Lawyers have expressed disappointment after the Court of Appeal failed to provide clarity about how compensation should be calculated in cases when whiplash is combined with other injuries, in a judgment handed down this morning (20 January).
“We welcome the fact that the Court confirmed the crucial point of principle that full damages must be paid for non-tariff injuries,” said Brett Dixon, secretary of the Association of Personal Injury Lawyers (APIL) which intervened in the appeal, along with the Motor Accidents Solicitors Society (MASS).
“The principle of full compensation takes precedence when identifying any overlap in the two types of damages, and this addresses the serious risk of under-compensation.
“But allowing any deduction of damages in mixed injury cases is not welcome as it risks undercompensating victims of negligence when they are already subject to reduced damages because of the whiplash tariff, which we have always argued is grossly unfair.
“And the fact that the Court failed to set out how the level of deduction should be established will subject injured people to more uncertainty until further case law establishes exactly how that should be calculated in these cases.”
APIL and MASS were granted permission to intervene in two expedited conjoined appeals from Birkenhead County Court which were heard last month. The aim was to address a problem caused by legislation which failed to address the way damages for pain and suffering should be calculated in ‘mixed injury’ cases where whiplash injuries, which are subject to a ‘tariff’, are combined with other injuries sustained as a result of the same incident but which are not subject to a tariff.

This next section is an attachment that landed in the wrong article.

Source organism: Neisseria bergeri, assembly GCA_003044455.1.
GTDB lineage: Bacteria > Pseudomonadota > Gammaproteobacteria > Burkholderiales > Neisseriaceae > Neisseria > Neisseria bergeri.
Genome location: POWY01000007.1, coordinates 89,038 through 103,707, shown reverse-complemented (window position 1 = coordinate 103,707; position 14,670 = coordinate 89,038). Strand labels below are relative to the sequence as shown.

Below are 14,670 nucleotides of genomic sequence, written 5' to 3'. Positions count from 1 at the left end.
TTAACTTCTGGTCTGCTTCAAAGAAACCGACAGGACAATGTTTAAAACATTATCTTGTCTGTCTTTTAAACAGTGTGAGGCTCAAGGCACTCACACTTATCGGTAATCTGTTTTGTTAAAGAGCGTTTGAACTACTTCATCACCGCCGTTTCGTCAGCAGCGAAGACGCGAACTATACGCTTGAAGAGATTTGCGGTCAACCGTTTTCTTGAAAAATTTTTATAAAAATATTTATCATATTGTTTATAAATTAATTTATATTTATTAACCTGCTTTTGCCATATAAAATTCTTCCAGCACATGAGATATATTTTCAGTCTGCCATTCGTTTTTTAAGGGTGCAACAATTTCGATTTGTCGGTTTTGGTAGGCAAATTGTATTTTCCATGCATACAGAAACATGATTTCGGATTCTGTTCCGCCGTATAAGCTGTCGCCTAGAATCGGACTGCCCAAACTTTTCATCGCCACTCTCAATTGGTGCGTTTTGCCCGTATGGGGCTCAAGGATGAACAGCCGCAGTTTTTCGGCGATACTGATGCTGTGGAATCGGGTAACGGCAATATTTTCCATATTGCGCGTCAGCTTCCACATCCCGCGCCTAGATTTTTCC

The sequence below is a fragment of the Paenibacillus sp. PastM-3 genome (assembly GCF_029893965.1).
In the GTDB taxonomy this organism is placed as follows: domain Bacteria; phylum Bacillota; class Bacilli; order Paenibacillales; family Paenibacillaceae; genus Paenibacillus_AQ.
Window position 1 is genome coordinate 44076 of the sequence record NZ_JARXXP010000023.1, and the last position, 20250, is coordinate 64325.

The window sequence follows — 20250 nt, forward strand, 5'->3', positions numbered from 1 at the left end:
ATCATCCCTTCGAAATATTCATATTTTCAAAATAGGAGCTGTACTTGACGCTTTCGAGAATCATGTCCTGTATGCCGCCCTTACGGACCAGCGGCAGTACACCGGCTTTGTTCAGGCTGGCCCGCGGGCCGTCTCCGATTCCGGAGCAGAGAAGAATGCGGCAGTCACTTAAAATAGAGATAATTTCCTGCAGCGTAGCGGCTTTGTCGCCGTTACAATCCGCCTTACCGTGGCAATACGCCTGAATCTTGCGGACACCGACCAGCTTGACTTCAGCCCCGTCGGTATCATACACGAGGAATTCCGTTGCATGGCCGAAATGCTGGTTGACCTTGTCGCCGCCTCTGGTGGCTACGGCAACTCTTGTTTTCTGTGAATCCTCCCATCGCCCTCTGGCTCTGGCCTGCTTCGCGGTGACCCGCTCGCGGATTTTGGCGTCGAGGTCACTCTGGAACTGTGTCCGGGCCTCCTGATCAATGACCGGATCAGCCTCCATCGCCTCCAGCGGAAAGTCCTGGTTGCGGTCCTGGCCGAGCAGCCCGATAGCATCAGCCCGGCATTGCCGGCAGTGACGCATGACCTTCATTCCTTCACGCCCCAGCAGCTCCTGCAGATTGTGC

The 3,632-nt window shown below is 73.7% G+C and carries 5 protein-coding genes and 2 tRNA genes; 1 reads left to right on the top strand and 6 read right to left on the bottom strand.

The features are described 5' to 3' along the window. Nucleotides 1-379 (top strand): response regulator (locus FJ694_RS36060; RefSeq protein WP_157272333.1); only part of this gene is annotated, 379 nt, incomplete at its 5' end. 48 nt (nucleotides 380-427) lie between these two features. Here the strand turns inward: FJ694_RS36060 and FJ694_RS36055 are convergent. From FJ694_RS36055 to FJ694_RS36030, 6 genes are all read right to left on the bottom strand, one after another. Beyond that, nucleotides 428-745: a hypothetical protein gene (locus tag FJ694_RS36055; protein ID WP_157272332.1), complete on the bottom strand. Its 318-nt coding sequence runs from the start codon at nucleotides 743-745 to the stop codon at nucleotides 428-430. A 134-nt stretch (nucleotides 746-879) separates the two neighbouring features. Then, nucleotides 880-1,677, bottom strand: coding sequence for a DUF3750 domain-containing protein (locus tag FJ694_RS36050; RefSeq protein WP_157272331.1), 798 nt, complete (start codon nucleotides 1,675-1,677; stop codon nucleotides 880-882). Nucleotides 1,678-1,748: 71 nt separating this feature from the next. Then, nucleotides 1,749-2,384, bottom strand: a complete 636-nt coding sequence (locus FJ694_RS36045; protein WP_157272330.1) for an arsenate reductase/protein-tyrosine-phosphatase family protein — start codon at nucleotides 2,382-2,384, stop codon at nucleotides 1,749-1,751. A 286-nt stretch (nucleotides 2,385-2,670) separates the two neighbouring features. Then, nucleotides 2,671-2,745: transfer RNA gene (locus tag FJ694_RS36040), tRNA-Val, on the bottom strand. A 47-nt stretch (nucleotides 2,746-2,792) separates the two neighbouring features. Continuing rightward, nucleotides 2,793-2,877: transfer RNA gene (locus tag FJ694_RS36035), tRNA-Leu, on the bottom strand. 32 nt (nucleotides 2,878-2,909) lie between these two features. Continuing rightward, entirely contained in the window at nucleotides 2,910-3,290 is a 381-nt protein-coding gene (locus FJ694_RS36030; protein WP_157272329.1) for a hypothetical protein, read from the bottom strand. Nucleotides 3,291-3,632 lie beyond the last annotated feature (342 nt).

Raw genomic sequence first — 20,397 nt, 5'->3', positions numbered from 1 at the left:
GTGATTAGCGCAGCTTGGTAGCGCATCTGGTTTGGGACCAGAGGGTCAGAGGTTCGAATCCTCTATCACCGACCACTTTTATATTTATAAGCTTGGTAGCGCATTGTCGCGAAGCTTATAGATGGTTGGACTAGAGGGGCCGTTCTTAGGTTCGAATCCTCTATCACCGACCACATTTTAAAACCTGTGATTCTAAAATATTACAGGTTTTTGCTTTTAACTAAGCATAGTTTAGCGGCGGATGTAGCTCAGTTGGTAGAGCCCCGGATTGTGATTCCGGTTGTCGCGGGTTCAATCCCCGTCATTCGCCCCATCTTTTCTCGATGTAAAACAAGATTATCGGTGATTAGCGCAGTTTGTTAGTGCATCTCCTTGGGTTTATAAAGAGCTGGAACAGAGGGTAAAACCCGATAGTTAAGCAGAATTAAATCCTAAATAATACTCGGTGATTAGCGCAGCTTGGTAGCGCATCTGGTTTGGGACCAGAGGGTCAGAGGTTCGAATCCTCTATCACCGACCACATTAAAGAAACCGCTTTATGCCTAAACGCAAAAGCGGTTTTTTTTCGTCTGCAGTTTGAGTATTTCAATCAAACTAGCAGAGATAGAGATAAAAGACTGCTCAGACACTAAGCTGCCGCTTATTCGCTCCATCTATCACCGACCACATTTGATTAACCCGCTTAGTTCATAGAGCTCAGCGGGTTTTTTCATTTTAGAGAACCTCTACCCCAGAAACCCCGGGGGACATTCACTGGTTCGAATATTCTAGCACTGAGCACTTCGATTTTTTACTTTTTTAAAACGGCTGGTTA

The intervention was made on behalf of a wider group facilitated by the Motor Insurers Bureau. In their submission, APIL and MASS argued that damages for tariff and non-tariff injuries should be added together on the basis that Parliament’s original intention when passing the Civil Liability Act was that the legislation would only alter the way whiplash damages were to be calculated. Any overlap between whiplash injuries and other injuries was a matter for the courts to address, based on common law principles
The Court of Appeal confirmed a critical point of principle that the pain, suffering and loss of amenity aspect of compensation in non-tariff cases must be assessed on common law principles.
But it also upheld the Birkenhead court’s approach in its finding that a deduction should be made in mixed injury cases to avoid any risk of over-compensation. Crucially, the Court of Appeal did not set out how that deduction will be made.